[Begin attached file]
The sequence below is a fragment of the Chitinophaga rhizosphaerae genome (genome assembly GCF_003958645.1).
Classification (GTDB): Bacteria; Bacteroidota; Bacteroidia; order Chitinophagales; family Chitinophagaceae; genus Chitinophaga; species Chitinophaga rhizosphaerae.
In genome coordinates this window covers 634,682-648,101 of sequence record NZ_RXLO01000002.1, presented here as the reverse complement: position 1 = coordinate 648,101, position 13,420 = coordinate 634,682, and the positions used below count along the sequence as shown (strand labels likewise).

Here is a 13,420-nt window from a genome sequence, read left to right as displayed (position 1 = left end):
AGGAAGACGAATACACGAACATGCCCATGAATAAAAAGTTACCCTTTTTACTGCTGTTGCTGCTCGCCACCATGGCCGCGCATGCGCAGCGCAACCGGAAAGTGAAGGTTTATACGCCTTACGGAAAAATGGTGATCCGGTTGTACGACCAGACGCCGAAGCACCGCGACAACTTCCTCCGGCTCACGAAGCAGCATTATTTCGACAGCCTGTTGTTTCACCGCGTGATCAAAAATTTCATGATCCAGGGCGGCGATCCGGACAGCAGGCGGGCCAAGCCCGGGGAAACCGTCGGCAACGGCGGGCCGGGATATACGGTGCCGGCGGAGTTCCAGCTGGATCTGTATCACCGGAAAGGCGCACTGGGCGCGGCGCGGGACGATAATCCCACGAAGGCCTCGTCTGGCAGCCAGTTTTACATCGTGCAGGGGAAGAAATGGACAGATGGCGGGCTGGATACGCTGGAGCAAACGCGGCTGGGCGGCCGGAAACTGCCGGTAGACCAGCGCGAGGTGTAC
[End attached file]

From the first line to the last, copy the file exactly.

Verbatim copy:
The sequence below is a fragment of the Chitinophaga rhizosphaerae genome (genome assembly GCF_003958645.1).
Classification (GTDB): Bacteria; Bacteroidota; Bacteroidia; order Chitinophagales; family Chitinophagaceae; genus Chitinophaga; species Chitinophaga rhizosphaerae.
In genome coordinates this window covers 634,682-648,101 of sequence record NZ_RXLO01000002.1, presented here as the reverse complement: position 1 = coordinate 648,101, position 13,420 = coordinate 634,682, and the positions used below count along the sequence as shown (strand labels likewise).

Here is a 13,420-nt window from a genome sequence, read left to right as displayed (position 1 = left end):
AGGAAGACGAATACACGAACATGCCCATGAATAAAAAGTTACCCTTTTTACTGCTGTTGCTGCTCGCCACCATGGCCGCGCATGCGCAGCGCAACCGGAAAGTGAAGGTTTATACGCCTTACGGAAAAATGGTGATCCGGTTGTACGACCAGACGCCGAAGCACCGCGACAACTTCCTCCGGCTCACGAAGCAGCATTATTTCGACAGCCTGTTGTTTCACCGCGTGATCAAAAATTTCATGATCCAGGGCGGCGATCCGGACAGCAGGCGGGCCAAGCCCGGGGAAACCGTCGGCAACGGCGGGCCGGGATATACGGTGCCGGCGGAGTTCCAGCTGGATCTGTATCACCGGAAAGGCGCACTGGGCGCGGCGCGGGACGATAATCCCACGAAGGCCTCGTCTGGCAGCCAGTTTTACATCGTGCAGGGGAAGAAATGGACAGATGGCGGGCTGGATACGCTGGAGCAAACGCGGCTGGGCGGCCGGAAACTGCCGGTAGACCAGCGCGAGGTGTAC